Guided tours of Government Buildings normally take place every Saturday at 10.30, 11.30 and 13.00. Each tour is approximately 30-40 minutes long.
Tickets are free of charge and are available on the morning of the tours from the Clare Street entrance of the National Gallery (open at 9:15 am). Advance booking is not permitted. Please note that for security reasons the National Gallery is not in a position to offer cloakroom facilities to those visiting Government Buildings.
Tours are liable to cancellation at short notice due to Government business. The number of Tours provided each Saturday may also be subject to change at short notice due to unforeseen circumstances, so please check in advance to avoid disappointment. Call Tel: +353 1 6194000 for more details .
The foundation stone for Government Buildings was laid on 28 April 1904 by King Edward VII. His son, King George V, officially opened the building as a college of science on 8 July 1911. The architects were Sir Aston Webb and Thomas Manley Deane.
The building is constructed from Portland stone from southern England, and granite from Ballyknocken quarries near Blessington, Co Wicklow.
The college was taken over by UCD in 1926. In 1989, UCD vacated the building and it was taken over by the Office of Public Works (OPW). In March 1990, work commenced on the renovation and refurbishment of the building, and it was handed over to the Department of the Taoiseach in December 1990.
This staircase is made of beechwood. It leads up to a luminous stained glass window, designed by Evie Hone. The design depicts the 4 provinces of Ireland and is entitled 'My Four Green Fields'. The window was originally commissioned for the Irish government's Pavilion at the 1939 New York World Fair. Artist Mary FitzGerald designed the vibrant carpet.
The vivid colours and decor are in total contrast to the rest of the building. The furniture and tiles are Italian and the fabric Irish tweed.
This is the room in which, since 1922, the government has made all important decisions. It is often known as the Council Chamber, as the government prior to the 1937 Constitution was known as the executive council.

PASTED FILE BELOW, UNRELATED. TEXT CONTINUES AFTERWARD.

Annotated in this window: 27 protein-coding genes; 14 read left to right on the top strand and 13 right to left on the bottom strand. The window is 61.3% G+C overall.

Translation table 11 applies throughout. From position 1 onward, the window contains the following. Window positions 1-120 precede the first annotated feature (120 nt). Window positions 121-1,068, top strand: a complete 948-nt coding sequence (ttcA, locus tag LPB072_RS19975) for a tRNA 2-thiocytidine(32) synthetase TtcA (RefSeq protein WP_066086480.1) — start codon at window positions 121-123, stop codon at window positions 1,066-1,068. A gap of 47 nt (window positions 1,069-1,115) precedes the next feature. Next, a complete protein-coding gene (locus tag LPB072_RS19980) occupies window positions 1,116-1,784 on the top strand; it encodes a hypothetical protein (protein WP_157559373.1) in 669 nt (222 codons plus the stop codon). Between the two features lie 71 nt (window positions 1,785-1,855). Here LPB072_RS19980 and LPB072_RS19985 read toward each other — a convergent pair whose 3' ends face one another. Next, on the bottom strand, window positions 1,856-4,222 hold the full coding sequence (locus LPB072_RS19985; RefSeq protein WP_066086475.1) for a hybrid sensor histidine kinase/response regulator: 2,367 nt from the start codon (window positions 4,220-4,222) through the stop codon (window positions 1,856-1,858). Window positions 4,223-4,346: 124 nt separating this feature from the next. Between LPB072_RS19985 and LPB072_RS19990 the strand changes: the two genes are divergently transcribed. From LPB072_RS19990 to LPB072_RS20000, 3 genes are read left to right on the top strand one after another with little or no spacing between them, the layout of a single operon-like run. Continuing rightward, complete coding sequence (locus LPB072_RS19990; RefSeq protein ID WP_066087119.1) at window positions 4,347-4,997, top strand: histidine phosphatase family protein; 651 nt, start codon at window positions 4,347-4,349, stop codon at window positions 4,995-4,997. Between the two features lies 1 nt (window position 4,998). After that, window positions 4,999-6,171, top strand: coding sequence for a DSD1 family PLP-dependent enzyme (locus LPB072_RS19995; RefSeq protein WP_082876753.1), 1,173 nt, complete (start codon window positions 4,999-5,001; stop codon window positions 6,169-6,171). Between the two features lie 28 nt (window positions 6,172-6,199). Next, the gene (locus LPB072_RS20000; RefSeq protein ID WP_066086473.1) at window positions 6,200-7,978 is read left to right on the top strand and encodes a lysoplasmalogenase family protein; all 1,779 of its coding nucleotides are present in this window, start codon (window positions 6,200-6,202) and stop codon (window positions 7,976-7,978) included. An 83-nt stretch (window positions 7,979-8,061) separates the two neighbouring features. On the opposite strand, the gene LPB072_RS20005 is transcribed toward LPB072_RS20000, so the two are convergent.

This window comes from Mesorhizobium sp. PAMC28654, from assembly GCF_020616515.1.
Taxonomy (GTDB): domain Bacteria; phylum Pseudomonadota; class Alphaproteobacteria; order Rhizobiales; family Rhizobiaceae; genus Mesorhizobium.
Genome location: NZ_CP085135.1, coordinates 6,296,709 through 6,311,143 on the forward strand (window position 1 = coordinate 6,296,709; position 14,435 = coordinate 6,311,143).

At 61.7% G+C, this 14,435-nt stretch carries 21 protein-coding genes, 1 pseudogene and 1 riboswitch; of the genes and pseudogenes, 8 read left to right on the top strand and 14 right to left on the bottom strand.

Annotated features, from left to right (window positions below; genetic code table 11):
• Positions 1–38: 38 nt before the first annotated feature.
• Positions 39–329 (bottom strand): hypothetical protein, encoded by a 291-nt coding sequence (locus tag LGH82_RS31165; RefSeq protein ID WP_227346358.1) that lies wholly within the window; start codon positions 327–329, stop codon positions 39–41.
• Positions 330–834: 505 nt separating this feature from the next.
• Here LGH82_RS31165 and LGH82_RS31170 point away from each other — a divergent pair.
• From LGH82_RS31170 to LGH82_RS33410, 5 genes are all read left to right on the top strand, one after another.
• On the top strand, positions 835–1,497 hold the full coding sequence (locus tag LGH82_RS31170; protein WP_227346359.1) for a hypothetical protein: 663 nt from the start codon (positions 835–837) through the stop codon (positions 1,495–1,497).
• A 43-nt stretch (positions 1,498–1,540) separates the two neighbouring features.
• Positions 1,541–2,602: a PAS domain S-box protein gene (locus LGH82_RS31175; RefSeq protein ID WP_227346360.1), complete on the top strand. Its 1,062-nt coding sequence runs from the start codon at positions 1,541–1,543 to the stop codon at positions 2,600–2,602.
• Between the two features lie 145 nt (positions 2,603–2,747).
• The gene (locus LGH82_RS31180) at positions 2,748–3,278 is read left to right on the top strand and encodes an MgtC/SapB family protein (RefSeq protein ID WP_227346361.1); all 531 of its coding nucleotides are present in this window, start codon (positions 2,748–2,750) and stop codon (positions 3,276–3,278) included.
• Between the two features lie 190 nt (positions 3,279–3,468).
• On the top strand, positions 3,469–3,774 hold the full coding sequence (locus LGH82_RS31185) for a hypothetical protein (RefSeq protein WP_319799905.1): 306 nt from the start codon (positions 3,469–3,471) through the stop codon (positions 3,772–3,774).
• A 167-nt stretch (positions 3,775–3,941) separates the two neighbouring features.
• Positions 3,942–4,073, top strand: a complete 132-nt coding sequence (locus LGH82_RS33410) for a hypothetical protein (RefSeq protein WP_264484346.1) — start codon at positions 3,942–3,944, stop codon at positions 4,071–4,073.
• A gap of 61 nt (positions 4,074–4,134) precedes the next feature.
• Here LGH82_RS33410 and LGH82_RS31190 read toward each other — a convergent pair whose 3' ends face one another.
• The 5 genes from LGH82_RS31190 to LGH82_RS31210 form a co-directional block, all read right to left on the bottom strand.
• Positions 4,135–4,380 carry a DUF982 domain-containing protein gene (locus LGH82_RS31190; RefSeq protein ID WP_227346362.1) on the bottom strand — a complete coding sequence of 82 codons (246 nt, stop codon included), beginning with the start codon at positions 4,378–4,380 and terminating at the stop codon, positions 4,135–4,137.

The portraits on the walls are some of our greatest leaders and architects of our nation. Also on display in cabinets are some important artefacts, including an 18th century set of Irish statutes with remarkable red leather and gold-tooled bindings.
New cabinet room furniture was commissioned by the OPW in 2004 to incorporate the latest technology for e-cabinet.
The new cabinet table was designed by Michael Bell Design (Co Laois) and made by Fitzgerald Furniture of Kells. It is made of Irish burr walnut (centre panel and dark band around the edge), European walnut (the lighter wood) with ebony stringing, brass inlay with a patinated bronze track. The innovative shape of the table is designed to maximise sight lines and seating capacity within the room.
The chairs are designed by Michael Bell Design and handmade by craftsman Michael Smith of Fitzgerald Furniture. The design is a unique and particularly complex one incorporating virtually no straight lines - making them a significant challenge for the craftsman.
Each chair incorporates 88 pieces of individually hand worked walnut. The chairs are high backed, with a burr walnut back panel and upholstered in black hide leather.
The lectern - used for making presentations to the cabinet - was designed by Michael Bell design. It was crafted by Verena Meyer and is finished in rubbed lacquered Irish burr walnut.
The side cabinets were designed by Michael Bell Design and crafted by Fitzgerald Furniture of Kells.
Eric Pearce of Cork designed the table in this room. It is made of bleached Sycamore and inlaid with Fota Island Yew. There are two complementary sideboards and small tables of the same wood. The handles on the side units are of bog oak. The bowl on the table is also bog oak hollowed out and carved by Br Kieran Forbes of Glenstal Abbey. It is also known as Conference Room 242.
This corridor is oval shaped and leads to a small, domeless rotunda outside the Taoiseach's office. The sculpture, entitled 'Children of Lir' is by Oisín Kelly.
The walls in the Taoiseach's office are panelled with oak from the ancient forests of Coolattin, Co Wicklow. The original Bossi fireplace was brought over from the Taoiseach's old office, which was in the north wing of the building.
The artist, Sarah Cecilia Harrison (1863-1941), painted the portrait of Michael Collins (1890-1922), which hangs over the Taoiseach's fireplace. It is the property of the National Art Gallery and is on loan to the Taoiseach for his term of office. The desk is also made of Irish oak.
This corridor leads to the Taoiseach's circular corridor and office. The door at the end leads to Leinster House (Dáil Éireann), where there is a pedestrian bridge linking Government Buildings and Leinster House.
This room was the former library. The panelling on the lower wall is of beech, as are the tables. The tables are a flexible design by the OPW, enabling the furniture to be rearranged to suit the requirements of the occasion. It is also known as Conference Room 308.
Beech panelling has been introduced on the walls. The form of the table, which is made of ash, is reflected in the ceiling. A brass harp, the symbol of the Irish state, copied from the correct form as issued by the Office of the Chief Herald, has been inlaid into the centre of the table. This is the work of Eric Pearce.
The side units are also of ash, ensuite with the table. The whole area is wired to hear the Dáil bell. It rings for seven minutes to allow all deputies to get to the Dáil as the doors of the chamber are then closed to members of parliament (TDs) before a vote takes place. It is also known as Conference Room 301.